Free Speech First at Texas State University
State of the Union: A recent lawsuit against Texas State University highlights the importance of defending free speech across the nation.
Texas State University has recently come under scrutiny for their policy that allows students to anonymously report their peers to the administration if they feel verbally “harassed” in any way, either on or off campus. Texas State University students are concerned that the criteria for “harassment” are too vague, and that the policy will cause unnecessary restrictive “self-censorship” at their school.
Speech First is an organization that was created to fight against toxic and unnecessary violations of free speech on campuses across the United States. When Texas State University students came forward to inform them of their situation, Speech First launched a lawsuit against the school. On January 16, Speech First filed its opening brief to the U.S. Court of Appeals for the Fifth Circuit over this lawsuit. The fight for Texas State’s students’ free speech is therefore ongoing and serves as a significant example of the current trend of conservative voices being silenced through fear and draconian measures of censorship.
Cherise Trump, Speech First’s executive director, further explained the issue at Texas State to provide more context to those interested in this particular case and its wider implications on students’ rights to free speech on college campuses in an exclusive email interview with The American Conservative.
TAC: Why would Texas State have a policy in place that does not fulfill the Davis standard?
Trump: Many universities have multiple harassment and anti-discrimination policies that do not follow current federal standards. In fact, these policies may initially seem redundant considering all campuses already have Title IX policies that follow the standard set forth by the U.S. Supreme Court known as the Davis standard, which protects students from harassment without infringing on their First Amendment rights. However, universities that have these separate non-Title IX harassment policies incorporate definitions that deviate from Davis and often define harassment to include constitutionally protected speech. In the case with Texas State, their harassment policy specified that “offensive” speech is a reportable offense. This is not only confusing for students when there are multiple campus policies and definitions regarding harassment, but it is a clear violation of students’ First Amendment rights when they can be reported for merely expressing an opinion or idea that someone may subjectively find offensive.
TAC: Why did Texas State change its discrimination policy during the original lawsuit?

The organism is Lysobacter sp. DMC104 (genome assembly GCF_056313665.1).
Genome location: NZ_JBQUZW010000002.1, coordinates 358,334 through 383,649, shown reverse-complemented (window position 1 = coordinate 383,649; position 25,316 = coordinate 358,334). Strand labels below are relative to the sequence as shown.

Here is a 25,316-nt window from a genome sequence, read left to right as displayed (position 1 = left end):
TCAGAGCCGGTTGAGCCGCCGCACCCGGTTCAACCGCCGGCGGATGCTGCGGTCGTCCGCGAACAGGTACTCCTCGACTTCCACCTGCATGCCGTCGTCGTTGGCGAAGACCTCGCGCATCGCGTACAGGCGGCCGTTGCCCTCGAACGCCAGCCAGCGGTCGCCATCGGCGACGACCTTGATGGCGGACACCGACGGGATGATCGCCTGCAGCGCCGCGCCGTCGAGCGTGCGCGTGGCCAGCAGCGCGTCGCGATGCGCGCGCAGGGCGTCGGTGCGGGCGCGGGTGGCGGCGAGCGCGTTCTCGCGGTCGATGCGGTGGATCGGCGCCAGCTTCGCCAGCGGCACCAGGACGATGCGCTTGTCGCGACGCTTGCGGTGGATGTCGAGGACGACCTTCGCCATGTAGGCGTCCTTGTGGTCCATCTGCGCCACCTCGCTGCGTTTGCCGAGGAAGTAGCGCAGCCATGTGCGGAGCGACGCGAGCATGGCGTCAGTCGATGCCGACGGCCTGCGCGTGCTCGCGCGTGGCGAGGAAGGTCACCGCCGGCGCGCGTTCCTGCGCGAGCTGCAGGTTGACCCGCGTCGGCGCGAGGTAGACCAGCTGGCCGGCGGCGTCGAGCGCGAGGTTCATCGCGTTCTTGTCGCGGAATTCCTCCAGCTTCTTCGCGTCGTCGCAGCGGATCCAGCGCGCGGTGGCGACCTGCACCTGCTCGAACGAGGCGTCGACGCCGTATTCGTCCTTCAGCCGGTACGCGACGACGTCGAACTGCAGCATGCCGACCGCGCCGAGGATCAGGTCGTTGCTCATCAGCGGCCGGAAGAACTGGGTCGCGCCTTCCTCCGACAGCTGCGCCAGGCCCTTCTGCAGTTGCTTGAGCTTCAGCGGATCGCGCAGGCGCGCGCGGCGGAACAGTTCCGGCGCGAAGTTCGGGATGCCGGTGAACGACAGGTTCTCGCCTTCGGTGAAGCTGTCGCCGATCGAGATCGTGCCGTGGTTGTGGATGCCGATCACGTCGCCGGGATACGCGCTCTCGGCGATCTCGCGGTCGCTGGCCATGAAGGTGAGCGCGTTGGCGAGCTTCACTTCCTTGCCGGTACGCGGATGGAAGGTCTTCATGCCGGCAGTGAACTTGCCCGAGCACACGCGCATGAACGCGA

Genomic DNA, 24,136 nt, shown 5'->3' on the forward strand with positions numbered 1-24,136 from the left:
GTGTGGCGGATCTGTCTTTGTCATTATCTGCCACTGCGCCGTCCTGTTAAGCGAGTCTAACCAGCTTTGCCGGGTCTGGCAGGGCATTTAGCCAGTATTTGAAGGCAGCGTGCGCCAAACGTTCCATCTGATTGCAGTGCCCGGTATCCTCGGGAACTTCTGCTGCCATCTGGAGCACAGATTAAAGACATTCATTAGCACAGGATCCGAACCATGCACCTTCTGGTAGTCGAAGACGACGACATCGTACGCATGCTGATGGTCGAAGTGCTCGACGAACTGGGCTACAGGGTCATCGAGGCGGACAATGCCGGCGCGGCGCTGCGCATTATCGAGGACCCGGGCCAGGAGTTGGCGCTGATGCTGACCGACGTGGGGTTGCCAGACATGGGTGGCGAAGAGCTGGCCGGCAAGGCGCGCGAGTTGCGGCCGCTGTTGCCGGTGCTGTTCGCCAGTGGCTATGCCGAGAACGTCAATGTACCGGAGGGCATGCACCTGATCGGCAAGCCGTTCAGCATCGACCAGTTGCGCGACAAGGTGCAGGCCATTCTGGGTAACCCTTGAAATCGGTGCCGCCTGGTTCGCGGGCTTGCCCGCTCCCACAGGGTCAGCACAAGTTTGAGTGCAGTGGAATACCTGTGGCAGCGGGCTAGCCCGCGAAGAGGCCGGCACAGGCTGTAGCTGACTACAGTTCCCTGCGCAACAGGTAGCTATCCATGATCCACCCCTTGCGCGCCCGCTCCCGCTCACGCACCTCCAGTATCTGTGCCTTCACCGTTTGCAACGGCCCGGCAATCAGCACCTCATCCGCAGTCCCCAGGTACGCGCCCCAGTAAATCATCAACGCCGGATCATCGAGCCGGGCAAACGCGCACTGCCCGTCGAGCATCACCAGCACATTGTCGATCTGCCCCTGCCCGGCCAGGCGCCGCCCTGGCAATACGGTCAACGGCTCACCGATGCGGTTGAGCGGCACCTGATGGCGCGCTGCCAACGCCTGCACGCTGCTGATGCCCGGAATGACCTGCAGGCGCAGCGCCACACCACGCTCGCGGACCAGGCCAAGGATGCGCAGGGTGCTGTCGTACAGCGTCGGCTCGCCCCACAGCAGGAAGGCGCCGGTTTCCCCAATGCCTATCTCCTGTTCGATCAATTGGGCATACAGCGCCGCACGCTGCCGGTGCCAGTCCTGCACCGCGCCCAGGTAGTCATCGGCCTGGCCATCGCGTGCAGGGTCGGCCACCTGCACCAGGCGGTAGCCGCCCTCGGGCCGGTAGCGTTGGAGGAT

Trump: When we launched our initial lawsuit, Texas State defended their policy. It wasn’t until it became clear during the proceedings that they would lose the case that they then changed their policy in order to avoid a District Court ruling against them. Aside from the fact that the new policy still chills student speech and, therefore, violates their First Amendment rights, the university changing its policy after vigorously defending it is an obvious attempt to evade a judicial ruling on the matter and now puts students in a precarious position, since the university could bring back the original policy at any time. We are hopeful the Fifth Circuit will rule on the original policy and hold Texas State University accountable.
TAC: What is the effect of students’ self-censoring in places like Texas State and in colleges across the country?
Trump: Across the country, we have seen a decrease in students’ ability to engage with one another about the prevailing political and social issues of the day. Professors shy away from holding open discussions in the classrooms out of fear of being accused of creating “unsafe environments.” Without debate and open inquiry, intellectual growth will become stagnant. Universities should be encouraging students to address difficult topics, challenge each other as well as themselves, but instead they prefer to encourage students to report on one another, defer to figures of authority whenever they feel uncomfortable or unsure, and to shut down any dissenting ideas.
TAC: How does this situation compare to the larger fight for free speech on college campuses across the U.S.?
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Trump: All over the country, we see university campuses with multiple harassment policies that tack on additional definitions of harassment that are not specified at all in the current federal rules. These campuses are sidestepping what have been well-thought-out federal standards that rely on U.S. Supreme Court precedent. Universities notoriously overregulate student speech in attempts to manipulate the types of political views expressed on campus.
TAC: Where does the future of free speech in America lie?
Trump: Our last line of defense is the law. Holding bad actors accountable like Texas State University, who knowingly censor and coerce students with campus policies, is vital to the defense of free speech in America.